FASEB Responds to Criticisms of NIH Communications Expenditures Created by on 6/3/2013 12:00:00 AM
By Yvette Seger
Correspondence co-authored by FASEB leadership and staff responding to the criticisms of the National Institutes of Health’s (NIH) communications expenditures was published in the May 30 issue of Nature. Prompted by a series of articles in The Cancer Letter (also covered in a Nature editorial), criticizing spending by the National Cancer Institute (NCI) Office of Communications and Education (OCE), Congress launched an inquiry into all NIH “public relations” expenditures. In its response, FASEB emphasized the value of communications to the NIH mission and stressed that reduction of spending to these programs would provide virtually no relief to the loss of capacity to fund research sustained by NIH as a result of sequestration, a decade of flat funding, and inflation.
In addition to the content of the Nature correspondence, FASEB would like to highlight the following additional points related to the inquiry of NCI OCE expenditures and spending by the NIH on communications efforts more broadly:
- Many NCI OCE activities are in response to Congressional mandates or requests.
- The NCI OCE produces many resources for cancer patients, doctors, researchers, and the American public, including: educational brochures; the Physician Data Query, an online resource that provides peer-reviewed summaries on cancer research, treatment, care, and prevention, as well as a database of past and current clinical trials; and toll-free phone lines for cancer information and tobacco cessation.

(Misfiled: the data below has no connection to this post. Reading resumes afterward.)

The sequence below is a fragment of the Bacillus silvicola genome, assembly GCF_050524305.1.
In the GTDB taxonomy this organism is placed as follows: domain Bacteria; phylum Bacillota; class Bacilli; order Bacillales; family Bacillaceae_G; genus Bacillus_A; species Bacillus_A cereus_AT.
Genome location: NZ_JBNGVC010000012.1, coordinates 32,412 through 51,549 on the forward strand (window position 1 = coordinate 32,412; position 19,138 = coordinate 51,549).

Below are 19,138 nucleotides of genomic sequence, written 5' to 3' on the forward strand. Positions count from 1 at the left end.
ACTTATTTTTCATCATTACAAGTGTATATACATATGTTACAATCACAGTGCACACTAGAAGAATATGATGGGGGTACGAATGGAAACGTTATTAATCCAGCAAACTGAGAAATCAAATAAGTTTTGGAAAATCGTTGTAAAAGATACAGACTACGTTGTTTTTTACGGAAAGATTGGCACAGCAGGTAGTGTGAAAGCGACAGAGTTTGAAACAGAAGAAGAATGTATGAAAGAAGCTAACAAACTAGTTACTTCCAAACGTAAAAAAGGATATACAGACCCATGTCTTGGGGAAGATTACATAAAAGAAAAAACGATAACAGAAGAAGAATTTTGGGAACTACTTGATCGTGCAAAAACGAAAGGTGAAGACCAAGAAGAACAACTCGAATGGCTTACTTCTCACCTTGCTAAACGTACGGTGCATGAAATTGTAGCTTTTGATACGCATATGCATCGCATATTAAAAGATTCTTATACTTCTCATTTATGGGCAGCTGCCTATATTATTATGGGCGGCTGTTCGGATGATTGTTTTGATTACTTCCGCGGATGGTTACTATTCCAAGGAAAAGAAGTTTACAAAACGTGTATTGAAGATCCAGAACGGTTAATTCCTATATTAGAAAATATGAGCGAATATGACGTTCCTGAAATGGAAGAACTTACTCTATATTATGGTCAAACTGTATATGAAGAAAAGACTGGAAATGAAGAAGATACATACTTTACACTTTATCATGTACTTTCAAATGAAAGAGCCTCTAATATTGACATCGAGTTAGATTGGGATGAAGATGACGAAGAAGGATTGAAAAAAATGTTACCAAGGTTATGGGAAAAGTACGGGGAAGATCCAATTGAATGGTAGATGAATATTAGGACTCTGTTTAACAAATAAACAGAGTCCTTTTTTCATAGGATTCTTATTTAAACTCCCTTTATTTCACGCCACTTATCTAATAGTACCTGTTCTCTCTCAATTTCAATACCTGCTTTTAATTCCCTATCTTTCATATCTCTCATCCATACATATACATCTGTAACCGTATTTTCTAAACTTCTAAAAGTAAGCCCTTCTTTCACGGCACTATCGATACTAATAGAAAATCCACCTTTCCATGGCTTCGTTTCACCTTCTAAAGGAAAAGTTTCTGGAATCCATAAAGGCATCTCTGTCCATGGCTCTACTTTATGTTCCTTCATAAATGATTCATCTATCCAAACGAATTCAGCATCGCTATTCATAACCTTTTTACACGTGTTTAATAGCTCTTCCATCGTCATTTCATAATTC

- While some critics noted spending reductions at NCI OCE (by 34 percent since 2006 not adjusting for inflation), the cancellation of the NCI Cancer Bulletin in January 2013 – further evidence that NIH leadership continues to address mission creep – was not acknowledged.
- Fiscal year (FY) 2013 cuts to the NIH budget due to sequestration (approximately six percent of the NCI budget) dwarf the less-than-one percent of the NCI budget devoted to OCE expenditures in FY 2012. Further reductions in communications and education spending will not greatly improve the financial situation of NCI or NIH, but may make biomedical discoveries less accessible to the patients, physicians, and the public.
- This congressional inquiry came during a critical period in which the efforts of senior NIH staff members were diverted from portfolio planning to accommodate sequestration cuts to respond to the inquiry.
The value of science is exponentially increased when it is shared with and utilized by society at large. Therefore, FASEB strongly supports the efforts of the NCI OCE as well as related offices within other NIH Institutes and Centers, as communication with and education of the public is integral to the pursuit NIH’s overall mission.